Neil Warnock: What I've Learnt This Week

1. Closing the transfer window leaves us in better shape to shut relegation trapdoor
Click to follow

I'm so relieved the transfer window has shut. Not just because I've kept the players I wanted to keep, but because I got fed up of being inundated by every Tom, Dick and Harry agent trying to interest me in The Best Player in the World. Every one, they tell me, is made to measure for Sheffield United. Believe me, they say, you've never seen anyone like this guy. About 99 per cent are either rubbish or not good enough, but you have to put in valuable time to make sure you're not missing the one per cent. So Wednesday was a long, tiring day. My secretary stayed until eight o'clock and there was a last-minute deal that didn't come off. But I stand by my opinion that the window benefits only the biggest clubs. They're the ones that can afford to keep massive squads that can cater for having four centre-halves out, as we've had. I reckon that if anyone challenged the transfer window in the highest courts, we could get it thrown out. It's a restraint of trade. Having said that, we've done a lot of business and I feel we're definitely stronger than a month ago, with more options. It wasn't just a matter of signing players to go straight into my team. It was a case of letting people go because they weren't getting an opportunity, such as Ade Akinbiyi, Neil Shipperley, Geoff Horsfield, Paul Ifill and Steve Kabba. I consciously went for younger players - Jonathan Stead is 23, Matty Kilgallon 23, Luton Shelton 21 and Fatih 22 - but I also wanted value for money. I missed out on two or three we'd have loved to buy. They went to more established Premiership clubs that pay better wages. We're not at that level yet. I look at Bolton and Blackburn, who we play today, and that's where I want us to be.

2. Netball is therapeutic

Everybody built up our Premiership game against Fulham as the most important of the season. I didn't see it that way, but I knew what people were thinking. They would have been amazed if they had seen how I prepared for it. On Monday, me, Sharon and William, who is five, went to see our eight-year-old, Amy, play netball. I thought they were playing another school but it turned out it was just a practice. We took a flask of coffee, biscuits, cushions and blankets, and we were the only spectators. The mobile phones stayed in the car and it was perfect. My oldest daughter, Natalie, is 20 and in her final year at university. I can't believe where the time has gone. That is why things like the netball are so precious. Then on Tuesday afternoon, me and Sharon went into Derbyshire and had a walk at Chatsworth, the stately home. It was so peaceful. I said: "Can you believe that in six hours it's going to be a cauldron at Bramall Lane?" Not enough people switch off at this level. It's so intense, 24 hours a day, so it was lovely watching Amy play, going for a stretch in the country and not worrying about Premiership football. I felt much more relaxed on Tuesday night.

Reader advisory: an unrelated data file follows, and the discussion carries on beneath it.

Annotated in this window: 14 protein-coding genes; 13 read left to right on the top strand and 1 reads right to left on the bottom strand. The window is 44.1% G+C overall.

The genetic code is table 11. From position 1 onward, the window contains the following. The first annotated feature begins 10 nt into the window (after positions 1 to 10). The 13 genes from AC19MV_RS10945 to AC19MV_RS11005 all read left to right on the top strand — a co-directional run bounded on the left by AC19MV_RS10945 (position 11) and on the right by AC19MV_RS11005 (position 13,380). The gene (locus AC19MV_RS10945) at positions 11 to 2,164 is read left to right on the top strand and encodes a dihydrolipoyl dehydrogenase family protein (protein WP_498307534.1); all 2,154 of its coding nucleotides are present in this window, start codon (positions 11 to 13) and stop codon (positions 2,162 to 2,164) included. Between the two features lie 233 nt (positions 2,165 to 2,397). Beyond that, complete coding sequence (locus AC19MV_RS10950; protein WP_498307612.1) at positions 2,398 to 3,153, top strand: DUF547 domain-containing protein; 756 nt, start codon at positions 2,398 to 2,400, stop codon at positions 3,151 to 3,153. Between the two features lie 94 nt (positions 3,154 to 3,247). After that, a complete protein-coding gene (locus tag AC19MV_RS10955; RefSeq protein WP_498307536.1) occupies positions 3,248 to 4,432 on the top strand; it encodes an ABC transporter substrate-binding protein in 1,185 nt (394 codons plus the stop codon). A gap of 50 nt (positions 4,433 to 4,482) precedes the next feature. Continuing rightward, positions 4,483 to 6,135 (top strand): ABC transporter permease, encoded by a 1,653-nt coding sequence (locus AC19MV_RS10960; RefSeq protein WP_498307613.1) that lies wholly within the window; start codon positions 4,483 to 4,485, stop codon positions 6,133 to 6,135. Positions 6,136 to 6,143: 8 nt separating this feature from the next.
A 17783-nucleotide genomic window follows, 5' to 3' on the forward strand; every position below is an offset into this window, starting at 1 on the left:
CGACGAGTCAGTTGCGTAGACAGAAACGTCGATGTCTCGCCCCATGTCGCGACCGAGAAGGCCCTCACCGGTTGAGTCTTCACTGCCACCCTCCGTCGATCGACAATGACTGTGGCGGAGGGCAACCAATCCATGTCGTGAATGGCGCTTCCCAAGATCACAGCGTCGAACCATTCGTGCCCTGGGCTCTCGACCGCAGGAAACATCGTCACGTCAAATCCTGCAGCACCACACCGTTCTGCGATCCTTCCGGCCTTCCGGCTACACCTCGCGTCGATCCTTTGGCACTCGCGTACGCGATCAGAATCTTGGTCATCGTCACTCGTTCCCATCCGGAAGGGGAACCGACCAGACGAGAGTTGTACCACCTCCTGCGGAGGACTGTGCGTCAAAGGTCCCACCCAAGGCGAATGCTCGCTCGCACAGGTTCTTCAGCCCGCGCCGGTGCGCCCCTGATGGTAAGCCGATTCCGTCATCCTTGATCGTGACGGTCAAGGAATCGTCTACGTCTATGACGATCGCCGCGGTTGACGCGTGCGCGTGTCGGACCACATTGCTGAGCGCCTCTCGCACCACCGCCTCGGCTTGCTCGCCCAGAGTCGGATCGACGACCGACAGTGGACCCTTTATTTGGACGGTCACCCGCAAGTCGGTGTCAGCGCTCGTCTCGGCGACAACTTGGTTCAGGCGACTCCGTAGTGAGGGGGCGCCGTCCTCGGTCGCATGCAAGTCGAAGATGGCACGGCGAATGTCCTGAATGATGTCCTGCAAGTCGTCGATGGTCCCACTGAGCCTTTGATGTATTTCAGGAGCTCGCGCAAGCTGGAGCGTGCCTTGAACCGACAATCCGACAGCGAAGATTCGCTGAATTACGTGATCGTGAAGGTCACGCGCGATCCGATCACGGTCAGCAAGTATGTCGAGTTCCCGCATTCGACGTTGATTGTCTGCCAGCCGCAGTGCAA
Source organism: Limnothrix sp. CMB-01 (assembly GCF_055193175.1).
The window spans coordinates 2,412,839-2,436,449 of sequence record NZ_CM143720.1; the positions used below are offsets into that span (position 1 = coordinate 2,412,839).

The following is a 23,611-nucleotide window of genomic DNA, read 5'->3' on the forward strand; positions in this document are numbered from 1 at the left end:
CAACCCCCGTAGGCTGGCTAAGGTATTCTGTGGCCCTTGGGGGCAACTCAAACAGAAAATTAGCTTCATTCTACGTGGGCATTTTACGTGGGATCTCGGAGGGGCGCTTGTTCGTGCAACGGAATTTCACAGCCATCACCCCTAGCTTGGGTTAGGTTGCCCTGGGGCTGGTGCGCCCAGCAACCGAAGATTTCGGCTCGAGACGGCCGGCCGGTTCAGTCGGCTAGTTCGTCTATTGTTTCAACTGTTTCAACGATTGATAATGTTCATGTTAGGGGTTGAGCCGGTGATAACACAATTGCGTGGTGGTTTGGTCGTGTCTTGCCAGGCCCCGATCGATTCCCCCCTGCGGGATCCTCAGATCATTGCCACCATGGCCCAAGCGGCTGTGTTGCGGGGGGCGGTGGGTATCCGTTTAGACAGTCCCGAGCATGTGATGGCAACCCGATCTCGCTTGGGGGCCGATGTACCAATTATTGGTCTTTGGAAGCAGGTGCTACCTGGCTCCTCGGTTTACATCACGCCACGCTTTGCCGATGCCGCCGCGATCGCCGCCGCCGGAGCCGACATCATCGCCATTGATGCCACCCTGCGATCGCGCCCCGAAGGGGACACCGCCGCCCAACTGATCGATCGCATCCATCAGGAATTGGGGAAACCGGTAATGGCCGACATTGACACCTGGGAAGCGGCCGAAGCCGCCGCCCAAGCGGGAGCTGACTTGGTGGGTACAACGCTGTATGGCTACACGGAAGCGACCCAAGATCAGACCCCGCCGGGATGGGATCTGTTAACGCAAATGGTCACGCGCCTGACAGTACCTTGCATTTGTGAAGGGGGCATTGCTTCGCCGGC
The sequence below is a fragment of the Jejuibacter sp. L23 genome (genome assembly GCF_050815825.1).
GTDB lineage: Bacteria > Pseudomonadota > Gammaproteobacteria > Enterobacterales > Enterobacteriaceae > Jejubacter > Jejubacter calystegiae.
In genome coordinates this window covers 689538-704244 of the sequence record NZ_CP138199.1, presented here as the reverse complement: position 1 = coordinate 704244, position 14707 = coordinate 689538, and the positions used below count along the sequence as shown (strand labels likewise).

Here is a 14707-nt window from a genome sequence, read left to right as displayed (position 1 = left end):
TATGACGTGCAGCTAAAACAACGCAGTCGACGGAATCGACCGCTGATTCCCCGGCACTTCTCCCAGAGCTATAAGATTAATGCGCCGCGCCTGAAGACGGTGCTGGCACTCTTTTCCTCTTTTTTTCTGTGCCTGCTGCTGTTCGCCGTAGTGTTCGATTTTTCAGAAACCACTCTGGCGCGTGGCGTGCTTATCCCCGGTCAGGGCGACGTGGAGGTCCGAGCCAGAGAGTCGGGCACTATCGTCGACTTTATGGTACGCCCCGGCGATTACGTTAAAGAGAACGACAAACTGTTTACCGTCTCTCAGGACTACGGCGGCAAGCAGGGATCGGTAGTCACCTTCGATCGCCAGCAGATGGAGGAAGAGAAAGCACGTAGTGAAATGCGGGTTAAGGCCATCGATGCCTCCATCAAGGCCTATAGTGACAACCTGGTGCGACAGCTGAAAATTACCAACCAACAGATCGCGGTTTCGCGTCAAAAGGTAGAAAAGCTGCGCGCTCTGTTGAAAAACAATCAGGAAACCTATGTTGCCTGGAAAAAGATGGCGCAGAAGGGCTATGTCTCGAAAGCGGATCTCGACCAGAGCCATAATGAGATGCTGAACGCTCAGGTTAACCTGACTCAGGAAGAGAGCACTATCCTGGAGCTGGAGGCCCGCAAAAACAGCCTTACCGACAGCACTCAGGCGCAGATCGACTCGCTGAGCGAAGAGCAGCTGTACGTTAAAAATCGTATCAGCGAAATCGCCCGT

3. We're standing in good Stead

Two lads at opposite ends of their careers were superb against Fulham. I wanted Jon Stead when he was at Huddersfield and Blackburn so it was third time lucky to get him from Sunderland. No one else was interested. People thought the player had gone a bit but I had watched him on loan at Derby. I knew he was coming back to his best. People don't realise that he was only 19 years old when he shot to fame. It's hard for a young lad to sustain it. Even Wayne Rooney has bad patches. But Jon is a better all-round player now and has a great work ethic. When I told him I'd always hoped to sign him, I think he was pleased to be wanted. He is also a Yorkshire lad so he has settled fast. I believe this could be his best club. Then there was Chris Lucketti, who is 35 and the only centre-half we had available. Yet three weeks ago he was the only one definitely leaving.

4. You can reach San Marino via Rotherham

I was so proud of Stephen Quinn when he was picked by the Republic of Ireland for their Euro 2008 qualifier in San Marino. He's only 20 and was on loan to MK Dons and Rotherham last season. His "big" brother Alan is also in the squad, and their kid brother Keith helped us into the FA Youth Cup quarter-finals against Middlesbrough on Thursday. Imagine all three in the same Sheffield United team!

5. Diplomacy rules

The Prime Minister was at the game on Tuesday. The Prime Minister of Kashmir, that is. Sardar Attique Ahmed Khan was visiting Sheffield and wanted to watch us. He had three tickets but brought an entourage of 20 security men. The only problem was the official Kashmiri photographer, who had a bit of a diplomatic incident with the Fulham fans after shouting "Up the Blades".

6. Hoops do not equal stripes

William and me had an outing to see Doncaster Rovers against Rotherham. The new Keepmoat Stadium was excellent, and I believe that the new grounds, especially corporate hospitality, are the answer to generate the income clubs need to go higher. It was cold, but the welcome was warm and the soup magnificent. William had a great time, though he doesn't quite understand the difference between hoops and stripes, thinking that Rovers, in their red and white, were Sheffield United.